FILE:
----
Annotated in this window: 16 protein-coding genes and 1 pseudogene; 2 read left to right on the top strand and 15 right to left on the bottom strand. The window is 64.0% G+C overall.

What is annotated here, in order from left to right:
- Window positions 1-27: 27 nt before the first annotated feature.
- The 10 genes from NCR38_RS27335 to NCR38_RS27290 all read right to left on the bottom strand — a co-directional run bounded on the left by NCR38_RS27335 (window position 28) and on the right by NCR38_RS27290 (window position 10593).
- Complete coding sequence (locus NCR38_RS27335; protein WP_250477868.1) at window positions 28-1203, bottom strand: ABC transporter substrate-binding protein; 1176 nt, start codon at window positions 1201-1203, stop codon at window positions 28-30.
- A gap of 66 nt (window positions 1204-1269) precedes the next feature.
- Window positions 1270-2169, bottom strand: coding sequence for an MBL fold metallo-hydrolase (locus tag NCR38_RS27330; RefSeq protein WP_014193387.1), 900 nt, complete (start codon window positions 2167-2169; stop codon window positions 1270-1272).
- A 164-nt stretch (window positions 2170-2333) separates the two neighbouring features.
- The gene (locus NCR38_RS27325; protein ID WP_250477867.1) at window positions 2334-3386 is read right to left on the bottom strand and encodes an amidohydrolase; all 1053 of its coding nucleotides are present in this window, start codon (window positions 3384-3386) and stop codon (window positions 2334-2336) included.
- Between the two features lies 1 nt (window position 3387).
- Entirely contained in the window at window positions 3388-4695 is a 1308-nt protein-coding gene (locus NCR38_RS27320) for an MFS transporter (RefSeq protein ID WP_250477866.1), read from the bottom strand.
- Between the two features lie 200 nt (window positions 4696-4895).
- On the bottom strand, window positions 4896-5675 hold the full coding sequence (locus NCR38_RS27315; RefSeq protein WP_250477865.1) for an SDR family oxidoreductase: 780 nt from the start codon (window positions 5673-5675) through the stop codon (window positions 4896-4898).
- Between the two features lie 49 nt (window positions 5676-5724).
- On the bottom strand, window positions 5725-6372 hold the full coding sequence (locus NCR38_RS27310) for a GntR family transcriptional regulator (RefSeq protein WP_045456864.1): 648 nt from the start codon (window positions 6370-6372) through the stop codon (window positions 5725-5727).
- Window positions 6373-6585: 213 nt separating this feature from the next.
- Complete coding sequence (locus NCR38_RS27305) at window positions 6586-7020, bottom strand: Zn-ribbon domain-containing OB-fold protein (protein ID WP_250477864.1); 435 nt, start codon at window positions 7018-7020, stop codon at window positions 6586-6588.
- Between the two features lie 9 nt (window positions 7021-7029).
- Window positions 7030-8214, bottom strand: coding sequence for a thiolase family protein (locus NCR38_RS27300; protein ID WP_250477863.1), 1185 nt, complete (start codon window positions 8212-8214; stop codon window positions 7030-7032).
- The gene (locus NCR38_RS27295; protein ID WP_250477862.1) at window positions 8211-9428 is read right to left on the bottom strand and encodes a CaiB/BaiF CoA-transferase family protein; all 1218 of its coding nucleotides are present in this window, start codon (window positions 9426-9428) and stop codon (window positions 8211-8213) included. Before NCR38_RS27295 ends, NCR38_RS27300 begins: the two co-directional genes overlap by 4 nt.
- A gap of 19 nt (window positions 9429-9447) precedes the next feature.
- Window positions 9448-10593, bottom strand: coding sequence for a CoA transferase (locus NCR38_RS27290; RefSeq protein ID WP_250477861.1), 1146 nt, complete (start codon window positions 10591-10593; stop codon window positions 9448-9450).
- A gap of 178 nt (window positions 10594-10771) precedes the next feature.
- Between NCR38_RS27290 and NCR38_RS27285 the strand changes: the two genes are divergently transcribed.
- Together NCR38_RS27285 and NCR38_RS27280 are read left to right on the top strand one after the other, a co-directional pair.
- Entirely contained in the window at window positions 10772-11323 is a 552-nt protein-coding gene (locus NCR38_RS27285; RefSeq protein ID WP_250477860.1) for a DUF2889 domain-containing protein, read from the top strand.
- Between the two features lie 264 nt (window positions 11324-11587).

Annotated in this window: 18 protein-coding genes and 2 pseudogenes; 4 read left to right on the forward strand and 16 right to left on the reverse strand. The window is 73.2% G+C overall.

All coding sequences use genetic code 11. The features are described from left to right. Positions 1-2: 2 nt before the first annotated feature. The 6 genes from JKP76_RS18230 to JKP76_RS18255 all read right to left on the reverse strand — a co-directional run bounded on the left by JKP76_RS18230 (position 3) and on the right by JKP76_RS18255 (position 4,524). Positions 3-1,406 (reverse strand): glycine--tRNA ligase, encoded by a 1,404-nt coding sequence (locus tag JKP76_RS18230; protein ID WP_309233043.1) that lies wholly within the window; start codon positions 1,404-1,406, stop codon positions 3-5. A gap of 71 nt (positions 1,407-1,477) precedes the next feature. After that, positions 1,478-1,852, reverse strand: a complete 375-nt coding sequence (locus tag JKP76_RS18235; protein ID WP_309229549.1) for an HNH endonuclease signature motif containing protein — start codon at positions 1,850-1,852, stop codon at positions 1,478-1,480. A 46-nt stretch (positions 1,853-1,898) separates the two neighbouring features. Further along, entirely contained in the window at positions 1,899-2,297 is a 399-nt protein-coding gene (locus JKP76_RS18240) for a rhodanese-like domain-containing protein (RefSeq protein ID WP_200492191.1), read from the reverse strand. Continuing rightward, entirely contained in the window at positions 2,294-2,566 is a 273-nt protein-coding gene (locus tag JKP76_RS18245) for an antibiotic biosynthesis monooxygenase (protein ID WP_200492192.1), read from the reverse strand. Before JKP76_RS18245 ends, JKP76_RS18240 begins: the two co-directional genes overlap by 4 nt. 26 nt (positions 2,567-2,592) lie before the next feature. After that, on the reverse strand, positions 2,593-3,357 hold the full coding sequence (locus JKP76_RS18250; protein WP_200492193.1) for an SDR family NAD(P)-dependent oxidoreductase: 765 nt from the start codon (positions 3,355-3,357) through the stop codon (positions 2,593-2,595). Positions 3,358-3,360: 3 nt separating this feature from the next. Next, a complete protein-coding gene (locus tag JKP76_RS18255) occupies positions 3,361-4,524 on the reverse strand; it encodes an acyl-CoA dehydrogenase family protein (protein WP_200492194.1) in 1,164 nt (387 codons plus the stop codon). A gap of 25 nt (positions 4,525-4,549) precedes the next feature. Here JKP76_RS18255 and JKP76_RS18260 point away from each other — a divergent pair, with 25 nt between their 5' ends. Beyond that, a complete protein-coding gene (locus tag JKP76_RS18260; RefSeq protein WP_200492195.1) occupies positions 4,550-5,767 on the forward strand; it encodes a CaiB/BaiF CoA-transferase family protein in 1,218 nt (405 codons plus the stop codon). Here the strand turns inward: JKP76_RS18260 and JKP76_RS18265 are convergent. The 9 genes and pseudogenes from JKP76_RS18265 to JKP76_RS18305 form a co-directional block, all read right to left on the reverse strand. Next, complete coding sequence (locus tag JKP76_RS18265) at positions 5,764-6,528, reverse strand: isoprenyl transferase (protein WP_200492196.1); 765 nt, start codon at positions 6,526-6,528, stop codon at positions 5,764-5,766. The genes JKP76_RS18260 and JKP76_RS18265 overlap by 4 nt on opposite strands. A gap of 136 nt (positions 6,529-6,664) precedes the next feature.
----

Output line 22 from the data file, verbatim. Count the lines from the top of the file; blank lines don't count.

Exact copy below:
- Window positions 9448-10593, bottom strand: coding sequence for a CoA transferase (locus NCR38_RS27290; RefSeq protein ID WP_250477861.1), 1146 nt, complete (start codon window positions 10591-10593; stop codon window positions 9448-9450).